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Feature Thu Dec 06 2007
It all started innocently enough when Katherine, my office buddy, suggested we organize a holiday cookie contest for staff. Early on, a cooperative vibe prevailed. Lunchtime conversations revolved around warm and fuzzy holiday baking memories, and we even flirted once or twice with the notion of submitting a joint cookie, a symbol of our shared belief in the power of the baked good to bring joy to our harried comrades.
Our coworkers’ wild enthusiasm for the contest buoyed our spirits in those early days, the days when cookies were cookies and coworkers friends.
Things began to unravel as we established the rules of the game.
Entries would be critiqued by a panel of three guest judges and prizes awarded in three categories: taste, appearance and texture (or crumb, for the foodies among us). Ballot box voting by coworkers would determine the Tasters’ Choice Award. Most importantly, for the sake of our judges’ stomach linings and dental bills, each contestant would be allowed one entry.
With that decision, reality set in. One cookie, one chance at glory.
My competitive side seized on the thought of what it would be like to win. The early days in my training ground, Mom’s kitchen (We had no KitchenAid mixer, only a hand mixer – but we had it all). All the burnt cookie bottoms and sticky messes, all those wasted pounds of butter, sugar and flour, the nights spent studying cookbooks and silently judging Food Network Challenge losers: It would all be worth it.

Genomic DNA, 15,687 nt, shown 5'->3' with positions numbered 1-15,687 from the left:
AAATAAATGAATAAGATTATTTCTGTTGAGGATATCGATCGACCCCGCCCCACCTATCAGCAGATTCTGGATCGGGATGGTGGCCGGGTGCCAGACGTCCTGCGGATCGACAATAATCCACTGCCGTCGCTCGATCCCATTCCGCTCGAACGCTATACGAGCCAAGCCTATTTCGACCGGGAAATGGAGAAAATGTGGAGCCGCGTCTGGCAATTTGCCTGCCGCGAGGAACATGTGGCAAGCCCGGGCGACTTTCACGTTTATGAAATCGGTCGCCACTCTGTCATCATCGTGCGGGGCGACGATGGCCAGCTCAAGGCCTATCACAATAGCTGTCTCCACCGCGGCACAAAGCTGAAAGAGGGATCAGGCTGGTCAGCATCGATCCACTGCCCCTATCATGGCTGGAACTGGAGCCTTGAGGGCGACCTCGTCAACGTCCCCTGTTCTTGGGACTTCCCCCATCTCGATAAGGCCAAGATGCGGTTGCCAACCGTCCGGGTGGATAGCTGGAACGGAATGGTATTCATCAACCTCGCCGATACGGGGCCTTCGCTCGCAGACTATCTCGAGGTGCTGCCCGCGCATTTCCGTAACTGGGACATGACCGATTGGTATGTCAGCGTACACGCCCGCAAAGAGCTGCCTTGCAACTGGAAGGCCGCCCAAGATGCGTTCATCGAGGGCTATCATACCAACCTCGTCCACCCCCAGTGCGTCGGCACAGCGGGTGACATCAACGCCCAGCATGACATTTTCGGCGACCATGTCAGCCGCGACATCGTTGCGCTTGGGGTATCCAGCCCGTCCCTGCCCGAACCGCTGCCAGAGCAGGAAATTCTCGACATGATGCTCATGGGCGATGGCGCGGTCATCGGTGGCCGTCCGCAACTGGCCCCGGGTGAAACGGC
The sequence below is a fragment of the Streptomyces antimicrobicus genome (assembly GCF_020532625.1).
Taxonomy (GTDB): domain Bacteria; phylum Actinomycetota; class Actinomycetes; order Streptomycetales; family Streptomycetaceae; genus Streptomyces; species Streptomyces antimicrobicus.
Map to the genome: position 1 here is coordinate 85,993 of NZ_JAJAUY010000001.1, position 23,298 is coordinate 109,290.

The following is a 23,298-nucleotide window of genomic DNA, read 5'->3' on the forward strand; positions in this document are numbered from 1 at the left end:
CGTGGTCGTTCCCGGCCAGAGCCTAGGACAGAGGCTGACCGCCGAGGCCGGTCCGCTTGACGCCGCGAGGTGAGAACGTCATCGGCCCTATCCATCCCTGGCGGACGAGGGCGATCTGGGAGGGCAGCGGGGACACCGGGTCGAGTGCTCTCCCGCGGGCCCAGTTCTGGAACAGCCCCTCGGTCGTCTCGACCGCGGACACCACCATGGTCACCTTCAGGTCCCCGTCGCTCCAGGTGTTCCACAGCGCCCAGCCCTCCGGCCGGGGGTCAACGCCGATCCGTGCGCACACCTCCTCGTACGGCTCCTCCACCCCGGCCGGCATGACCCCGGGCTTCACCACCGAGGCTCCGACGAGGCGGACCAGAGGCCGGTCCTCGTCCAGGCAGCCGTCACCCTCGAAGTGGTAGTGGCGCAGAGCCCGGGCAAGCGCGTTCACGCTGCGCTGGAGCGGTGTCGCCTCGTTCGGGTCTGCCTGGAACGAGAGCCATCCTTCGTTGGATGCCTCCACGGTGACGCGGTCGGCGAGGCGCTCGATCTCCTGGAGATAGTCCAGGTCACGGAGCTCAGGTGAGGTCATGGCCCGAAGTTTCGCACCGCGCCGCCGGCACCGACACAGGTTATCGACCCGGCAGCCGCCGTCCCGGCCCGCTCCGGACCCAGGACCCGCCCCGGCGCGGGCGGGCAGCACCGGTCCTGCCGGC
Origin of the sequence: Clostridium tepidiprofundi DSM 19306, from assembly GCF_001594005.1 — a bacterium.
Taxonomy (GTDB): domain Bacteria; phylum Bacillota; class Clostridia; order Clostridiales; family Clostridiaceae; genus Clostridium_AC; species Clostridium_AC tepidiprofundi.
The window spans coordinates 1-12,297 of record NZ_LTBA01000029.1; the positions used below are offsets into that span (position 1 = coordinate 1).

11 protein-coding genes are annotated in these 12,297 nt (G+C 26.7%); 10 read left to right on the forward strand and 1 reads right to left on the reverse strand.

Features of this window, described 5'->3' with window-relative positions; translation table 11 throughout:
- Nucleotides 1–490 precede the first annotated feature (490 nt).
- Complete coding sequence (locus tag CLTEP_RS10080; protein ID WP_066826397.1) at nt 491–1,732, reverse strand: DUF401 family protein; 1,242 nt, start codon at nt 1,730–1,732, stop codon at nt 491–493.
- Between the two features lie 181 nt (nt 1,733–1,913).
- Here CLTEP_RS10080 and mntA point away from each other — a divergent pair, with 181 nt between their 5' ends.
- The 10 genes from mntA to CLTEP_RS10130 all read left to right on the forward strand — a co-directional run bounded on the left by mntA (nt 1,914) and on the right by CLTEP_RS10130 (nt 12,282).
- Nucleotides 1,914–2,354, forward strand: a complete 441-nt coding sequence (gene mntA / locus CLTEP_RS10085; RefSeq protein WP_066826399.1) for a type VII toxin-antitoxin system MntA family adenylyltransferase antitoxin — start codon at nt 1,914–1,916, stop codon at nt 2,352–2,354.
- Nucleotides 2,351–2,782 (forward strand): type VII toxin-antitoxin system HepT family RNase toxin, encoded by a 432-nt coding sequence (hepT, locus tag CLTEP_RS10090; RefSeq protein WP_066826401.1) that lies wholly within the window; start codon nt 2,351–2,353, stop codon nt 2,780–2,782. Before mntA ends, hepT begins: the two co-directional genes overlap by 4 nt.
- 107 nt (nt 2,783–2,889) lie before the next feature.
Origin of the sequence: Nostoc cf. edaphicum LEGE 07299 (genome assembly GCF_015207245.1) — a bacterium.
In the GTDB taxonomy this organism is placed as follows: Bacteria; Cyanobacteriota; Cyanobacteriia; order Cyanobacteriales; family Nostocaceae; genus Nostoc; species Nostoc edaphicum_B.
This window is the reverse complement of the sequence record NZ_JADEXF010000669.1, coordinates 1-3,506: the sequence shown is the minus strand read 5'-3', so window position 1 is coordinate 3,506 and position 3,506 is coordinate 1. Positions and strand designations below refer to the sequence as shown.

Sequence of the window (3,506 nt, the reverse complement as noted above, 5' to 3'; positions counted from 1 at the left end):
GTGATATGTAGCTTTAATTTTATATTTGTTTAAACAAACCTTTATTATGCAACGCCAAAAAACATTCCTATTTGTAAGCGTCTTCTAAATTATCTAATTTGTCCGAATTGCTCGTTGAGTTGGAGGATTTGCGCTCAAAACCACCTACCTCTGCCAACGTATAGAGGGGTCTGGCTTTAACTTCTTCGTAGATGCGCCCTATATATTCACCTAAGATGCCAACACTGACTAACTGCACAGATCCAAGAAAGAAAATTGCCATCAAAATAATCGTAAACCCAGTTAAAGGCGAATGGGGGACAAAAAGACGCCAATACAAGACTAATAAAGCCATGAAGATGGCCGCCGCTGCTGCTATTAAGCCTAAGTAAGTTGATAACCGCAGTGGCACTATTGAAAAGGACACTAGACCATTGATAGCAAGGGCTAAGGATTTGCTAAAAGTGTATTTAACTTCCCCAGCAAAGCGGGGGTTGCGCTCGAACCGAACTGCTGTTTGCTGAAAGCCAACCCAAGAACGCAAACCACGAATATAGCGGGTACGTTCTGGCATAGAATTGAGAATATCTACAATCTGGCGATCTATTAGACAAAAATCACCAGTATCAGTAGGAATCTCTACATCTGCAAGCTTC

I was confident in my entry, for I had been guarding the perfect recipe for months, not even knowing why. The December 2006 copy of Gourmet even made it in our last move, spared from the Blue Bag for one reason and one alone: the Seven-Layer Cookie.
It had it all: beauty, chocolate, tradition and sophistication. The magazine declared it “cosmopolitan.” Apricot filling sandwiched between three layers of rich, buttery, almond-infused batter tinged red, green and white, all nestled between a top and bottom of dark chocolate.
I got cocky. I declared to my competitors – er, coworkers – that I had a lock on the appearance category, maybe even taste. Katherine gave me a sidelong glance. “I’ve never seen this side of you, Mandy,” she said, “but I guess this is the way it's gonna be.”
Looking back, I can admit it was wrong of me to be so bold. For one, I’d never tasted these cookies and certainly had never made them. I had no backup plan in case they failed. Most critically, my competition was fierce. Among my coworkers are many fine amateur chefs, and some who have even served stints in bakeries, as I have. I’ve seen their handiwork at our monthly wine and cheese gatherings, and I know they’re the types who step it up when presented with a theme or a prize.
In this case, we had both.
Everyone’s pride was on the line. In my defense, I wasn’t the only one to get swept up in the competition. A woman whose last name is the same as a certain perky Italian Food Network star threatened to call in her “cousin” as the ringer. Heritage was bandied about, as if being Southern or Polish inherently makes one a superior baker. Even our interns got uppity. One of them hung the cookie contest rules near her desk, emblazoned with a fluorescent green message clear as day against her otherwise gray, gray cubicle wall: Bring It!